The man widely regarded as the father of Christian marriage ministries is filing for divorce from his wife of 42 years and plans to remarry. Ray Mossholder, whose Marriage Plus Ministries (MPM) is credited with saving more than 11,000 couples from divorce, says he is "ashamed and disgraced."
Mossholder, 64, announced the news of his marriage break-up in a letter to supporters in which he referred to "the story of the shoemaker who was so busy that his own wife had to go without shoes." He added: "I have been that shoemaker. I make no excuse for it. I won't even blame the devil for what has been my own fault."
MPM was the first ministry of its kind when Mossholder founded it in 1971. He has written three books including "Marriage Plus"-endorsed by the likes of Jack Hayford and Pat Roberston-and spoken at seminars across the country and in more than 20 other countries. Mossholder and his wife, Arlyne, were board members of the National Association of Marriage Enhancement, and had been heard by millions on their radio and TV broadcasts.
The ministry was born out of struggles in the early years of the couple's marriage, when he almost left for another woman. They shared the testimony of their healing, but Mossholder wrote in his letter that he was "often hypocritical when I talked about how great [our marriage] was. What I taught was truth; however, it seemed that we were never able to apply it in our own marriage."
Terry Kirk, pastor at the Mossholders' Central Christian Assembly of God in Baltimore, Md., said he had reacted with "shock and disbelief" when told of the split. He also felt "great sadness for the potential fallout that it could have not only to his family, but to the kingdom of God."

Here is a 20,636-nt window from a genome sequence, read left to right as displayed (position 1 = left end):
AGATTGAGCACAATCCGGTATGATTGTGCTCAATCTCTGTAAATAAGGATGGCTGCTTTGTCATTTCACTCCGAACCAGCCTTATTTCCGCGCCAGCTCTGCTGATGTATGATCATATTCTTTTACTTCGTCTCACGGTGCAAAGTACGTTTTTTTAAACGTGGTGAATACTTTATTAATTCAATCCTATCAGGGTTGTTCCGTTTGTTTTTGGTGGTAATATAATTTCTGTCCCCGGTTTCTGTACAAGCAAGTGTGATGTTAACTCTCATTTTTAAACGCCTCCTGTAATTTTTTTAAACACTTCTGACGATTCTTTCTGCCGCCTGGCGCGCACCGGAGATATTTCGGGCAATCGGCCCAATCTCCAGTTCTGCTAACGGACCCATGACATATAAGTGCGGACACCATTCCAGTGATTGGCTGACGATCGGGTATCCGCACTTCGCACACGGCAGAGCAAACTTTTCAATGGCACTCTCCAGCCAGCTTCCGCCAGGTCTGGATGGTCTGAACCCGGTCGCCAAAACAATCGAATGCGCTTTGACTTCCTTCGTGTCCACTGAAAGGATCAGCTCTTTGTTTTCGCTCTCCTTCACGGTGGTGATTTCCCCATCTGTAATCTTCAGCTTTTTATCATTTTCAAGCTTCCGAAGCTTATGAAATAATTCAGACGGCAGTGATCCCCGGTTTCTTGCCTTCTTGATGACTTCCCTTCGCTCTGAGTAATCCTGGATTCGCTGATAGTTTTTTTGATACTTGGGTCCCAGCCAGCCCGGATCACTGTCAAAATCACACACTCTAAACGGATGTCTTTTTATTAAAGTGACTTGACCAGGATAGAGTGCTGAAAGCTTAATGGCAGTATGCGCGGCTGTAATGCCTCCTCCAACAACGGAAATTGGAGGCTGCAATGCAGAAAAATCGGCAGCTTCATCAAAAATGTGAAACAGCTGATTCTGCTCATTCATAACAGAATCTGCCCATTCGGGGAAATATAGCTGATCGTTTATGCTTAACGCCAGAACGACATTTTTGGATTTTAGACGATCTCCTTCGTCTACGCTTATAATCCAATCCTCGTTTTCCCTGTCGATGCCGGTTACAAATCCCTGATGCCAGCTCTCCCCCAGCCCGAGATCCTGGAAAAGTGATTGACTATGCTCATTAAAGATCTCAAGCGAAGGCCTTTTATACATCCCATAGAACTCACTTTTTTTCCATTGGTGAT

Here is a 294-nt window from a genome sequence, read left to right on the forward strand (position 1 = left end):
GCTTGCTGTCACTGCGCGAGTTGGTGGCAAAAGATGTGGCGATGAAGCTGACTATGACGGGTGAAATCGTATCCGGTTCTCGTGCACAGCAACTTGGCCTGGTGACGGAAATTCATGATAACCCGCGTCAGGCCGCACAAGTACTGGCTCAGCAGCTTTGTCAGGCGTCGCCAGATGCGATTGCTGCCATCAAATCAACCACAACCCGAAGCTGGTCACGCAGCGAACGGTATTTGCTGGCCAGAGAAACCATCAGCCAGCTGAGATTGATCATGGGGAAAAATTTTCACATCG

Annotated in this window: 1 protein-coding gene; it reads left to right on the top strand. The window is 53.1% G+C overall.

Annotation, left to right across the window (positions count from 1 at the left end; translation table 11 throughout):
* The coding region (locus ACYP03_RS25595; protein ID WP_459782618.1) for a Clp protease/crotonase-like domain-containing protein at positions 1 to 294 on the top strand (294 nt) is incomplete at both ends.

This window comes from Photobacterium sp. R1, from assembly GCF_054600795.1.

Mossholder told Charisma News Service that unfaithfulness was not an issue and that he was seeking a divorce on the grounds of irreconcilable differences. He had developed a "close friendship" with a woman through his ministry but had not left his marriage for her. "The problem was not another woman. The problem was a marriage that ultimately I could not live in." Now that he has decided to end his marriage, he and the other woman plan to marry after she gets a divorce.
The Mossholders have three grown children and eight grandchildren. They also took in and raised several other children. Mossholder has moved to California and left his wife to close down MPM.
Arlyne Mossholder said her husband's departure was "heartwrenching, not only personally for our family but for the ministry." She added: "It is absolutely horrendous to see the unraveling of a man, a marriage and a ministry."
The Mossholders' eldest son, Tim, dean of students at a Christian college, said his father had suffered a number of ministry setbacks over the last 18 months. "The final chapter has not been written," he said. "We are believing that God will intervene in his hurt and pain and frustration."